Libyans Plan Rallies After One Is Quashed
Libyan dictator warns against use of Facebook, 40 protesters injured
Libyan forces take action against demonstrators
Protesters, Police Clash In Libya
Riots spread across Libya overnight
SNAP ANALYSIS-Riots break out in Libyan city of Benghazi
Unrest continues to sweep Arab world

So, now the street chaos has come to Libya. Well, here’s one country where I can, in good conscience, heartily root for the rioters. If anyone in this world deserves to be dragged through the streets, it’s Muammar Gaddafi. We still owe him big time for Lockerbie.

/of course, the rioters will first have to fight their way past Gaddafi’s infamous Amazonian Guard

Algeria Circling The Drain

First there was political upheaval in Pakistan, Lebanon, Tunisia, Egypt, Yemen, and now Algeria is the latest Muslim country domino to teeter on the edge of open revolt.

Thousands in Streets of Algiers Demanding Change of Government

Thousands of protesters took to the streets of Algeria’s capital and other main cities demanding the government’s ouster, mirroring protests in fellow North African countries Egypt and Tunisia.

A day after pro-democracy protesters drove Egypt’s longtime leader Hosni Mubarak from power, Algerians were in the streets demanding their own President Abdelaziz Bouteflika leave office.

Protesters chanting, “No to the police state!” and “Bouteflika out!”. News reports say crowds were in the thousands but far out numbered by riot police.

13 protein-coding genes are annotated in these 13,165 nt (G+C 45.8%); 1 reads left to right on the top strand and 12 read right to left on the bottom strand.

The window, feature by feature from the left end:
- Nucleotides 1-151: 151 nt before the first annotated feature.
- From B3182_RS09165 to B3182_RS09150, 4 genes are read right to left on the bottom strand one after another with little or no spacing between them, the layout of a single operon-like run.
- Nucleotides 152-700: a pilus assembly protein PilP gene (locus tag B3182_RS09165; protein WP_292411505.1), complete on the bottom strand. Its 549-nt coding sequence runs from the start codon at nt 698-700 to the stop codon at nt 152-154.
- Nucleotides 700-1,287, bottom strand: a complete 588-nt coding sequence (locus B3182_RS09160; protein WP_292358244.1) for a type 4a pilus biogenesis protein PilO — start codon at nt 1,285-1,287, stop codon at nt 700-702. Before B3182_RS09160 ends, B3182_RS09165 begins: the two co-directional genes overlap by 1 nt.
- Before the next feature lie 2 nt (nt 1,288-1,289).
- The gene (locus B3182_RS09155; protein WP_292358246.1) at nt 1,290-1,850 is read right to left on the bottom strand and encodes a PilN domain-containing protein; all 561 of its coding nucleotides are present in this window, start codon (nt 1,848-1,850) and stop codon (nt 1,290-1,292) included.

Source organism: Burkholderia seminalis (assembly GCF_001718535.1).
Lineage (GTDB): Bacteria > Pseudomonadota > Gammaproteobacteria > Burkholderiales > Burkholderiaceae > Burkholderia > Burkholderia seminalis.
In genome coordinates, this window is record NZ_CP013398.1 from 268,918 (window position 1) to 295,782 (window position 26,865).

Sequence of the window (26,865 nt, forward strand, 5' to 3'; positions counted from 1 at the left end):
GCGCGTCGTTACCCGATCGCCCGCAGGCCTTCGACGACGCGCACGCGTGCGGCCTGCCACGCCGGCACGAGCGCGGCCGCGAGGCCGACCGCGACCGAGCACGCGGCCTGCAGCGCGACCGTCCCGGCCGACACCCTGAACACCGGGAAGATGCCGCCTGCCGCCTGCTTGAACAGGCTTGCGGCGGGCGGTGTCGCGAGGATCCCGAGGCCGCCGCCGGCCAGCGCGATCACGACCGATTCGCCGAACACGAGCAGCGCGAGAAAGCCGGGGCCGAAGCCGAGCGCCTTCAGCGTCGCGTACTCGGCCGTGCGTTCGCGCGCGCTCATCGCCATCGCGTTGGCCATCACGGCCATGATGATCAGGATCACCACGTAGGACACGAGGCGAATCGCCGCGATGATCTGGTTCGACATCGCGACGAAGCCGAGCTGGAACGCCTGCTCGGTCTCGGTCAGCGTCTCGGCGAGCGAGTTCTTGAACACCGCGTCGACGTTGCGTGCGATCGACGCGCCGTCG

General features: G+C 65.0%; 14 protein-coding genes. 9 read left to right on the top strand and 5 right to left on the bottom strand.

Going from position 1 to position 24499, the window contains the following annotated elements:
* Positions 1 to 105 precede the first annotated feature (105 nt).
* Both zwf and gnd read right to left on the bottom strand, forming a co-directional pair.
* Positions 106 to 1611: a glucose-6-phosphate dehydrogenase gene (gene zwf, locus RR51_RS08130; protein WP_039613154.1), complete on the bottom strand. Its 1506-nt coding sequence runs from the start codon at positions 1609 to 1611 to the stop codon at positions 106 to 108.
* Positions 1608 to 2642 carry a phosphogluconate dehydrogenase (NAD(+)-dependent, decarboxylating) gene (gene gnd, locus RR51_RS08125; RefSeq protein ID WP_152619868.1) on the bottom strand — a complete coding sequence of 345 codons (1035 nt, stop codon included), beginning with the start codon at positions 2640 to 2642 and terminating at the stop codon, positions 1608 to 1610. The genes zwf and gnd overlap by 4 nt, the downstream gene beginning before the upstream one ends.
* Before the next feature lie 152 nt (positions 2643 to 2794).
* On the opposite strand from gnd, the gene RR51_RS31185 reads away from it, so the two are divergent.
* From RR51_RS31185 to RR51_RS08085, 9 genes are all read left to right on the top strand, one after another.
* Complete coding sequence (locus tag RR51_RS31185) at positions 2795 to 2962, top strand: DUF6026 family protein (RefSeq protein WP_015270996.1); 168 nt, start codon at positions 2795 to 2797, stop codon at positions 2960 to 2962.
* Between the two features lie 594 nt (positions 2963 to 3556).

Protests also took place in other cities, including the Mediterranean hub of Oran, also against government orders.

See also:
ALGERIA: Clashes, arrests reported at banned anti-government demonstration
Thousands protest in Algeria, defying government warnings; 400 arrested but ‘the fear is gone’
Thousands Defy Ban To Protest In Algeria
400 arrested in Algeria at rally demanding reforms
Thousands rally to demand Algerian leader resign
Hundreds arrested as Algeria defies protest ban
Police and protesters clash in Algeria
Algerian opposition says 5,000 people participate in demonstration
Algeria: Police And Protesters Clash
Algerian police crack down on protesters
Algeria begins crackdown on pro-democracy demos
Algerian Riot Police Break Up Protest

I’d sure like to believe that the anti-government demonstrations in all these countries, one after the other, represented a wave of Western democracy marching through the Muslim world, but color me skeptical. None of these countries has any democratic history and their populations are decidedly non-secular. Even the countries held up as models of Muslim “democracy”, such as Turkey or Indonesia, have societies heavily steeped in Islamic law, antithetical to Western values.

/one thing’s for sure, whatever becomes of these Muslim countries currently embroiled in various stages of popular rebellion, the end result, in the aggregate, is likely to be decidedly less secular and less friendly to the West